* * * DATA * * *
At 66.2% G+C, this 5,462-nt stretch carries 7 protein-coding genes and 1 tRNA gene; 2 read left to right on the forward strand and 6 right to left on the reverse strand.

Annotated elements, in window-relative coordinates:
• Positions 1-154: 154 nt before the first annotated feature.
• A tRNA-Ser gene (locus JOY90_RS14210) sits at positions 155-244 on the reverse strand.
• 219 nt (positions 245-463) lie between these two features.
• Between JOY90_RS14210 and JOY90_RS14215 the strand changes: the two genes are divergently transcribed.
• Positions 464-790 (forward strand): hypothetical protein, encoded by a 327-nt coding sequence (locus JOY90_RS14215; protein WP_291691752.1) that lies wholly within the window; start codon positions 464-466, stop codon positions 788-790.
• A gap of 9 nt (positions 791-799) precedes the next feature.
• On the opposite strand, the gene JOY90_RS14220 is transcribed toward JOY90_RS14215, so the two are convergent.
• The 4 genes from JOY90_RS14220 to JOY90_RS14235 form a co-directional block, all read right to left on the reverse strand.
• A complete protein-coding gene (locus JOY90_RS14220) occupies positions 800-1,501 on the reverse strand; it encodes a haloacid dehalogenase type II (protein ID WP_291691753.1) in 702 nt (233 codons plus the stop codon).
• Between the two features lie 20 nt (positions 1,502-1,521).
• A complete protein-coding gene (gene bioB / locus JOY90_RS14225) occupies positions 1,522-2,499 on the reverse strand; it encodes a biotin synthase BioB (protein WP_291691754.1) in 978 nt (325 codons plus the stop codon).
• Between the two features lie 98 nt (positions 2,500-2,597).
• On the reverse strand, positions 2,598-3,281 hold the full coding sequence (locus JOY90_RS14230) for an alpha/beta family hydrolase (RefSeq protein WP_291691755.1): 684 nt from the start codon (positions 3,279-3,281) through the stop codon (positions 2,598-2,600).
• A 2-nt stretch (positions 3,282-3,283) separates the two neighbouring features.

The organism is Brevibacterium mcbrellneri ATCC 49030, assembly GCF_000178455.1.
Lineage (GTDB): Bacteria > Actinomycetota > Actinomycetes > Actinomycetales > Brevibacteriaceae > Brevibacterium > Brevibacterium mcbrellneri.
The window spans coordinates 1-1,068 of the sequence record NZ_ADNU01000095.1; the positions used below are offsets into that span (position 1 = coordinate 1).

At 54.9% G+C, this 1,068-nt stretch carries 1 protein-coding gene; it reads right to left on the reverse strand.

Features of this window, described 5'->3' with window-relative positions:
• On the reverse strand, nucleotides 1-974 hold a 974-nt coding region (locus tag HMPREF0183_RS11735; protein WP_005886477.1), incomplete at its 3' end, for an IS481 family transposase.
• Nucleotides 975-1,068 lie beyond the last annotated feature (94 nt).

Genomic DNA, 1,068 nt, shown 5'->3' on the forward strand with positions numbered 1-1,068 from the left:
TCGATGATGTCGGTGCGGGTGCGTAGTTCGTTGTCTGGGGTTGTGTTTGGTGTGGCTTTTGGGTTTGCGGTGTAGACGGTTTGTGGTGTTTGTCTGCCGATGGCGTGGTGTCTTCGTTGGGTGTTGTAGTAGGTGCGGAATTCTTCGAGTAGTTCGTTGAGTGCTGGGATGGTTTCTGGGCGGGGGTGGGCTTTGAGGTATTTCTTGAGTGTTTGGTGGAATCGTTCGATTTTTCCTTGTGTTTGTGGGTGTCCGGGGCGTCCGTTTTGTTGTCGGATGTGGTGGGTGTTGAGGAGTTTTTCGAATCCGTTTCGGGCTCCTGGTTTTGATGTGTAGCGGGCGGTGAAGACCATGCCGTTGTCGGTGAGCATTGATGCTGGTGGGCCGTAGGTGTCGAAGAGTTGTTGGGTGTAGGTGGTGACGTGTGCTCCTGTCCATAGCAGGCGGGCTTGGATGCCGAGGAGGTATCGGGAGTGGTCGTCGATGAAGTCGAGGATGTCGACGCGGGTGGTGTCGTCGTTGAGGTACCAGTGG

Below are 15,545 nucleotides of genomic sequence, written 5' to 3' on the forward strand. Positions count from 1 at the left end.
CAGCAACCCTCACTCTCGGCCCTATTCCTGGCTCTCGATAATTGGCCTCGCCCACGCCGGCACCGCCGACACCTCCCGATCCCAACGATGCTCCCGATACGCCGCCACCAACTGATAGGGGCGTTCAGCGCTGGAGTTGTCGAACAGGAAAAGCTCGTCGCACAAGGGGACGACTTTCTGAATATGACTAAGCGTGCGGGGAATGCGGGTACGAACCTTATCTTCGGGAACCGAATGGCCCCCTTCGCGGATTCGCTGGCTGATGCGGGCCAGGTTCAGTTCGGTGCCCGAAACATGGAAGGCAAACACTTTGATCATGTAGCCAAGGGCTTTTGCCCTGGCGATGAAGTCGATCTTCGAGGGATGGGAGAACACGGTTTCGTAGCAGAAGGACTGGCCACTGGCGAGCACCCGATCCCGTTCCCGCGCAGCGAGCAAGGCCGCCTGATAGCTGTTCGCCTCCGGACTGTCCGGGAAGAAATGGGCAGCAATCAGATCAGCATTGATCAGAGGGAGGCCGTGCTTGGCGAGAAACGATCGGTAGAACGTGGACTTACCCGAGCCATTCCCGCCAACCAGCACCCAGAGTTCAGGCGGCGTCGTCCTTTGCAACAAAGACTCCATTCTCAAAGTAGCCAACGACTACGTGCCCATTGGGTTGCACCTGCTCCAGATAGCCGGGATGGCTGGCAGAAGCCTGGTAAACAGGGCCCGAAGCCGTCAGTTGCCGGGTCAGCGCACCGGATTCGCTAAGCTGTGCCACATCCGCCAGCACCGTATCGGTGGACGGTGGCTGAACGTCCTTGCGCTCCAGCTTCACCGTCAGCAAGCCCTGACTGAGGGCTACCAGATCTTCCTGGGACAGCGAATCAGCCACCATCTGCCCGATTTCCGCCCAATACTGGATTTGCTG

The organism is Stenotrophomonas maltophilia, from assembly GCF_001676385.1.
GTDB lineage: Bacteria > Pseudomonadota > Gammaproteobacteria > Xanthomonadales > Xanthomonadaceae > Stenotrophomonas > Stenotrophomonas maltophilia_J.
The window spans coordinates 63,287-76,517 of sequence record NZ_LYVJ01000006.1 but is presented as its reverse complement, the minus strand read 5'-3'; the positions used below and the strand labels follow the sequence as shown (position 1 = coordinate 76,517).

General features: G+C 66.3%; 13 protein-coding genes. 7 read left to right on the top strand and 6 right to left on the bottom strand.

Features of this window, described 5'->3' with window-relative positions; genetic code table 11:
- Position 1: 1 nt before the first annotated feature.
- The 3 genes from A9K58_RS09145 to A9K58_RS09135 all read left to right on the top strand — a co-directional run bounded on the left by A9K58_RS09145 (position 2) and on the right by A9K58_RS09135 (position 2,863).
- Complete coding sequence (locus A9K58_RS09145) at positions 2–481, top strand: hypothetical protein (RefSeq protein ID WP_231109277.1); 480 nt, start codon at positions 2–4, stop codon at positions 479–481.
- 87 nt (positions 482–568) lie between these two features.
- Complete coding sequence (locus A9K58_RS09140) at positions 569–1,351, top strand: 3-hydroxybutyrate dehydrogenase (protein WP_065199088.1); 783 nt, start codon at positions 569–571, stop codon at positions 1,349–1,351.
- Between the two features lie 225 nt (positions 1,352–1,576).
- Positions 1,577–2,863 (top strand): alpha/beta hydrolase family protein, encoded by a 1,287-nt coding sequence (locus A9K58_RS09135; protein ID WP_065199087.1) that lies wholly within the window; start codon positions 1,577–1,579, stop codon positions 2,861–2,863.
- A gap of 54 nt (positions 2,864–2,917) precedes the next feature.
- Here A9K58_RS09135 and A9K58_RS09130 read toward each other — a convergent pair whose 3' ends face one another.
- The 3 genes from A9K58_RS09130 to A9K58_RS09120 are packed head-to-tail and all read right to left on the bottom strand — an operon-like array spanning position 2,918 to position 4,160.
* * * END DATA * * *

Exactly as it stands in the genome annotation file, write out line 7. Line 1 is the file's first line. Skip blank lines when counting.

• Positions 464-790 (forward strand): hypothetical protein, encoded by a 327-nt coding sequence (locus JOY90_RS14215; protein WP_291691752.1) that lies wholly within the window; start codon positions 464-466, stop codon positions 788-790.